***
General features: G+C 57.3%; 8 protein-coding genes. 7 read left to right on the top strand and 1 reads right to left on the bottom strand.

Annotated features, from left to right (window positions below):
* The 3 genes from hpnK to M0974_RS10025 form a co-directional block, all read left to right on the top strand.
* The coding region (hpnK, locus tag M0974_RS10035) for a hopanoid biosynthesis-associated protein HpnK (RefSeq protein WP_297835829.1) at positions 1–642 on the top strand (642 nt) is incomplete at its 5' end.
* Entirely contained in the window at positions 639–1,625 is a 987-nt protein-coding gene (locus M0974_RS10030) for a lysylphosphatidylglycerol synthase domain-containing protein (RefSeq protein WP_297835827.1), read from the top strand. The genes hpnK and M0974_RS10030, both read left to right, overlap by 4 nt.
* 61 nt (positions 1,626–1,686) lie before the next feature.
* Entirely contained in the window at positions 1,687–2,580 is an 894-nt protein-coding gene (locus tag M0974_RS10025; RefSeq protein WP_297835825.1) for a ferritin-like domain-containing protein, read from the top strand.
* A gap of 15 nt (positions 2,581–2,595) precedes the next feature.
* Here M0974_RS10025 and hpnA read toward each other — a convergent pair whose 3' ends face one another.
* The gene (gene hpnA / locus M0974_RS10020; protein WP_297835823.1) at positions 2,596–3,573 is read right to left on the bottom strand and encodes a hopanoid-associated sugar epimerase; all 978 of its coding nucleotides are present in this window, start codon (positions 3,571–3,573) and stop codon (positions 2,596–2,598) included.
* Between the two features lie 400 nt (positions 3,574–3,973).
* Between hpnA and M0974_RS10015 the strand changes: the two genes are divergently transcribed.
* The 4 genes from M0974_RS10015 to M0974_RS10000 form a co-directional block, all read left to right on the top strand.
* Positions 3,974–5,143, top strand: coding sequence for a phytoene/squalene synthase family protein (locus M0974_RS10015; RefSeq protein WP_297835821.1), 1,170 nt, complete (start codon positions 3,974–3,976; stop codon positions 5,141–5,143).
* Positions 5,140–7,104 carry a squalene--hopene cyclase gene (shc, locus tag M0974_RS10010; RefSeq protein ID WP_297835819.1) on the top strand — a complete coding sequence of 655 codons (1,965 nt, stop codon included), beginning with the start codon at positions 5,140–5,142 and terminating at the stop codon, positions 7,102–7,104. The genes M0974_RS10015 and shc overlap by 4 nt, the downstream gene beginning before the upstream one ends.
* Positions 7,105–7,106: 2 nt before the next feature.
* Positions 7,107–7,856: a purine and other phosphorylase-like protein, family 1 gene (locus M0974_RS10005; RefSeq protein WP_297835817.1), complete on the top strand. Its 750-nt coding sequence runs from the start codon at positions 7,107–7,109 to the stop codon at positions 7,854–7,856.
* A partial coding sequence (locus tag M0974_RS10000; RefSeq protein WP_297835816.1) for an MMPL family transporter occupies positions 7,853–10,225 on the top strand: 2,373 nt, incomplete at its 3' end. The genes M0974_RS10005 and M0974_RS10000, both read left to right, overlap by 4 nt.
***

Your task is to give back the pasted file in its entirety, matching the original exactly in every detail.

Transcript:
General features: G+C 57.3%; 8 protein-coding genes. 7 read left to right on the top strand and 1 reads right to left on the bottom strand.

Annotated features, from left to right (window positions below):
* The 3 genes from hpnK to M0974_RS10025 form a co-directional block, all read left to right on the top strand.
* The coding region (hpnK, locus tag M0974_RS10035) for a hopanoid biosynthesis-associated protein HpnK (RefSeq protein WP_297835829.1) at positions 1–642 on the top strand (642 nt) is incomplete at its 5' end.
* Entirely contained in the window at positions 639–1,625 is a 987-nt protein-coding gene (locus M0974_RS10030) for a lysylphosphatidylglycerol synthase domain-containing protein (RefSeq protein WP_297835827.1), read from the top strand. The genes hpnK and M0974_RS10030, both read left to right, overlap by 4 nt.
* 61 nt (positions 1,626–1,686) lie before the next feature.
* Entirely contained in the window at positions 1,687–2,580 is an 894-nt protein-coding gene (locus tag M0974_RS10025; RefSeq protein WP_297835825.1) for a ferritin-like domain-containing protein, read from the top strand.
* A gap of 15 nt (positions 2,581–2,595) precedes the next feature.
* Here M0974_RS10025 and hpnA read toward each other — a convergent pair whose 3' ends face one another.
* The gene (gene hpnA / locus M0974_RS10020; protein WP_297835823.1) at positions 2,596–3,573 is read right to left on the bottom strand and encodes a hopanoid-associated sugar epimerase; all 978 of its coding nucleotides are present in this window, start codon (positions 3,571–3,573) and stop codon (positions 2,596–2,598) included.
* Between the two features lie 400 nt (positions 3,574–3,973).
* Between hpnA and M0974_RS10015 the strand changes: the two genes are divergently transcribed.
* The 4 genes from M0974_RS10015 to M0974_RS10000 form a co-directional block, all read left to right on the top strand.
* Positions 3,974–5,143, top strand: coding sequence for a phytoene/squalene synthase family protein (locus M0974_RS10015; RefSeq protein WP_297835821.1), 1,170 nt, complete (start codon positions 3,974–3,976; stop codon positions 5,141–5,143).
* Positions 5,140–7,104 carry a squalene--hopene cyclase gene (shc, locus tag M0974_RS10010; RefSeq protein ID WP_297835819.1) on the top strand — a complete coding sequence of 655 codons (1,965 nt, stop codon included), beginning with the start codon at positions 5,140–5,142 and terminating at the stop codon, positions 7,102–7,104. The genes M0974_RS10015 and shc overlap by 4 nt, the downstream gene beginning before the upstream one ends.
* Positions 7,105–7,106: 2 nt before the next feature.
* Positions 7,107–7,856: a purine and other phosphorylase-like protein, family 1 gene (locus M0974_RS10005; RefSeq protein WP_297835817.1), complete on the top strand. Its 750-nt coding sequence runs from the start codon at positions 7,107–7,109 to the stop codon at positions 7,854–7,856.
* A partial coding sequence (locus tag M0974_RS10000; RefSeq protein WP_297835816.1) for an MMPL family transporter occupies positions 7,853–10,225 on the top strand: 2,373 nt, incomplete at its 3' end. The genes M0974_RS10005 and M0974_RS10000, both read left to right, overlap by 4 nt.